CHILD SUPPORT LAWYER MARKHAM
Whether you are planning on filing for divorce or were in a cohabitating relationship, once parents separate, support for minor children is an issue that needs to be dealt with quickly. During the separation, children will likely spend more of their time with one parent than the other.
The parent who has the children most often experiences higher expenses for caring for the children. However, that parent is not required to bear the full financial support of the children and can seek help financially from the other parent.
Both parents have a legal responsibility to provide financial support for their dependent children. The other parent is required to pay child support to the parent to help them with expenses related to caring for the children.
What are dependent children?
Dependent children are considered any child under the age of 18 unless they have become independent by the age of 16, have married, or have voluntarily withdrawn from parental control. However, the law recognizes certain exceptions.
If a child is enrolled in a full-time post-secondary degree program or is considered disabled, then child support can extend beyond the time the child turns 18.
Who decides the support amount?
It is preferrable for parents to enter into their own agreement, without court intervention. When parents cannot agree, then you need to defer to one of our child support lawyers in Markham for assistance. We can assist you in creating a fair support agreement.
When the other parent is not willing to negotiate on the support agreement, we can help pave the way for family court and obtain an order of support from the court. Regardless of how the support agreement is reached, if non-payment is a concern, it is essential to apply to the court for an official support order. Doing so ensures the support order can be enforced by the Family Responsibility Office.
What information is used to determine child support?
The financial information for both parents is reviewed, including pay stubs, income tax returns, earnings statements, business financial statements, notices of assessments and reassessments, and other financial documents.
Both parents are required to submit this information to determine each parents’ financial contribution towards their minor children. In addition, the parent paying child support – the payor – is required to update their financial information whenever the other parent makes a request. Typically, this request can occur once a year.
Who enforces child support payments?
The FRO (Family Responsibility Office) is the entity that enforces child support payments. They do this in several ways, including:
- The FRO will act as an intermediary for the courts and the parents by handling the receiving and issuing of child support payments.
- The FRO will take the necessary action when payments are not made.
- The FRO will collect payments from payors when they are outside the jurisdiction where the children live most of the time with the other parent.
- The family court files all orders of support with the FRO automatically.
What guidelines are used to determine the amount of support?
Child Support Guidelines are used to determine the amount of support the payor will pay. These guidelines have tables for each territory and province in Canada that show the amount of support to be paid using the payor’s gross income.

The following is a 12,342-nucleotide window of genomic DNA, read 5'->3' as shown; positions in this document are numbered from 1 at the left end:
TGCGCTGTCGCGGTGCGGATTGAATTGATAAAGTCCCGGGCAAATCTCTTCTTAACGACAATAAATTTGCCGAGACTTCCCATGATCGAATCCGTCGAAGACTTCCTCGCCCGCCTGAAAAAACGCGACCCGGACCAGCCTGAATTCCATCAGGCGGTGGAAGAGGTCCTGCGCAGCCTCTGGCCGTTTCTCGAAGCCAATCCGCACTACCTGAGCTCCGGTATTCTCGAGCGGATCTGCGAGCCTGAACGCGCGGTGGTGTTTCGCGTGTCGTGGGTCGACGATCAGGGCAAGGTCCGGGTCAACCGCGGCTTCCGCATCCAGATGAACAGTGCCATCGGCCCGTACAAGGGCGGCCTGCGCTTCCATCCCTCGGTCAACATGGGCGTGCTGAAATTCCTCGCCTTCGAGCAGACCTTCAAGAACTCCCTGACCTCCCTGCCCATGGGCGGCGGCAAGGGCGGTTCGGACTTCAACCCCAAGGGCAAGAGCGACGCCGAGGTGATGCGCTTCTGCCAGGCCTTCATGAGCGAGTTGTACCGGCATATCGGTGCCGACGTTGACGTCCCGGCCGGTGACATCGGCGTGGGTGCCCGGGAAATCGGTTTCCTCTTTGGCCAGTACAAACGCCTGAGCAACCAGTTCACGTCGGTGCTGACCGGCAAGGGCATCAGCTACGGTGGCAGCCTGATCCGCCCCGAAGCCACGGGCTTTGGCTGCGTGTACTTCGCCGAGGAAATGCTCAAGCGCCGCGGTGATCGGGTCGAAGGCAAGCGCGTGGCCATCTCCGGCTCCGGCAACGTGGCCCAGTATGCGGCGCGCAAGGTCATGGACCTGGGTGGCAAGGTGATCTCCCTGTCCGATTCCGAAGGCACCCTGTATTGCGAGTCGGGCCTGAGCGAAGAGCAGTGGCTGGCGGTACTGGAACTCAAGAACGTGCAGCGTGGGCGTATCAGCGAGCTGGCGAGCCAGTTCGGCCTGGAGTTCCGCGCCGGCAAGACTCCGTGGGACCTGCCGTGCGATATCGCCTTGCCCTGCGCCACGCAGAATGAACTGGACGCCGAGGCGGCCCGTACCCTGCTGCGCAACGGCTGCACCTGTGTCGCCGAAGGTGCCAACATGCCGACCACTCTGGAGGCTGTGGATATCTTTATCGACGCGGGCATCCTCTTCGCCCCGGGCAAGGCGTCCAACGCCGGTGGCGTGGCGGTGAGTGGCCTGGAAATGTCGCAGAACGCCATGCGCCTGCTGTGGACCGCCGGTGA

In cases where a grandparent, stepparent, or other legal guardian has a financial responsibility to the minor children, the court may reduce the amount where it will be less than the Table Amount. The court may also reduce the amount of child support lower than the Table Amount in cases where parents have a Shared Parenting Time agreement or a Split Parenting Time agreement.
The court does this by determining the Table Amount payable by each parent. Then, they will subtract the smaller amount from the larger amount to determine the amount of child support the payor must pay.
What other financial expenses can parents be required to pay?
Special or extraordinary expenses like dental and health insurance premiums, extracurricular activities, daycare expenses, and medical expenses are other financial expenses the payor may need to contribute towards. These payments are in addition to child support payments.
What Table Amount applies to me?
The Table Amount the court applies to you will depend on the specific financial circumstances of your case. To illustrate, if the children live in Ontario and the payor lives in Manitoba, then the court uses the Manitoba Table Amount. On the other hand, if both parents reside in Ontario, the court uses the Ontario Table Amount.
In cases where one parent lives outside of Canada, like in the United Kingdom or the United States, and the children live in Ontario, then the court uses the Ontario Table Amount.
What do I need to know about Imputing Income?
The Child Support Guidelines allow for the imputation of income by the court based on that parent’s earning capacity. Imputing income is most often used when the payor is intentionally not working or underemployed to attempt to avoid their moral and legal obligation to provide financial support for their children.
Section 19 of the Federal Child Support Guidelines outlines different situations where the court can Impute Income. The judge has the discretion to decide based on various scenarios and situations not specifically listed in Section 19 of the Guidelines.
When determining child support amounts, the courts always place the child’s interests first and foremost and the right of the child to receive financial support from both parents, regardless of the parent’s interests.
As such, child support is considered a family law matter where the courts will intervene to ensure the children are receiving the financial support they deserve.
The Imputing Income provision reads as follows:
- 19. (1) The court may impute such amount of income to a spouse as it considers appropriate in the circumstances, which circumstances include the following: